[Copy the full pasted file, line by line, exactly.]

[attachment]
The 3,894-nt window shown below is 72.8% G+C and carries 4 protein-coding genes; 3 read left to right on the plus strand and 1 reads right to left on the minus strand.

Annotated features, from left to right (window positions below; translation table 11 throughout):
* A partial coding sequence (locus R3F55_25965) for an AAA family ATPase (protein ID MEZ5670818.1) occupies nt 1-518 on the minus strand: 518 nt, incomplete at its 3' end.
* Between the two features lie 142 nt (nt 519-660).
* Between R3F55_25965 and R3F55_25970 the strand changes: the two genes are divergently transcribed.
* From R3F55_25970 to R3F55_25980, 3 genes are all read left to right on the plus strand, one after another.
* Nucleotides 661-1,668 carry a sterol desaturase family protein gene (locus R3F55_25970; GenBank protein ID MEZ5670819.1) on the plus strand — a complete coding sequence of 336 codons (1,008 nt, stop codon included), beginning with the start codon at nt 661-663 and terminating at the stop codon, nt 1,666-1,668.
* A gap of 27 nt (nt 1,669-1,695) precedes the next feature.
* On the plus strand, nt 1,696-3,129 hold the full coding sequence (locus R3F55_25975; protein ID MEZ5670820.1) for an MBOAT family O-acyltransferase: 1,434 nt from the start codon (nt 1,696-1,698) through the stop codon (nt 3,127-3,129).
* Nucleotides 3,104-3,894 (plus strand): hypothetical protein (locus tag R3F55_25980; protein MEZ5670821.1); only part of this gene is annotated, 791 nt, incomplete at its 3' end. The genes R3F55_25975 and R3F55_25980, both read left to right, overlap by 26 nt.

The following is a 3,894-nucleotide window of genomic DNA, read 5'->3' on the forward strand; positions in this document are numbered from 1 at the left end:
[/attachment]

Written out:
The 3,894-nt window shown below is 72.8% G+C and carries 4 protein-coding genes; 3 read left to right on the plus strand and 1 reads right to left on the minus strand.

Annotated features, from left to right (window positions below; translation table 11 throughout):
* A partial coding sequence (locus R3F55_25965) for an AAA family ATPase (protein ID MEZ5670818.1) occupies nt 1-518 on the minus strand: 518 nt, incomplete at its 3' end.
* Between the two features lie 142 nt (nt 519-660).
* Between R3F55_25965 and R3F55_25970 the strand changes: the two genes are divergently transcribed.
* From R3F55_25970 to R3F55_25980, 3 genes are all read left to right on the plus strand, one after another.
* Nucleotides 661-1,668 carry a sterol desaturase family protein gene (locus R3F55_25970; GenBank protein ID MEZ5670819.1) on the plus strand — a complete coding sequence of 336 codons (1,008 nt, stop codon included), beginning with the start codon at nt 661-663 and terminating at the stop codon, nt 1,666-1,668.
* A gap of 27 nt (nt 1,669-1,695) precedes the next feature.
* On the plus strand, nt 1,696-3,129 hold the full coding sequence (locus R3F55_25975; protein ID MEZ5670820.1) for an MBOAT family O-acyltransferase: 1,434 nt from the start codon (nt 1,696-1,698) through the stop codon (nt 3,127-3,129).
* Nucleotides 3,104-3,894 (plus strand): hypothetical protein (locus tag R3F55_25980; protein MEZ5670821.1); only part of this gene is annotated, 791 nt, incomplete at its 3' end. The genes R3F55_25975 and R3F55_25980, both read left to right, overlap by 26 nt.

The following is a 3,894-nucleotide window of genomic DNA, read 5'->3' on the forward strand; positions in this document are numbered from 1 at the left end: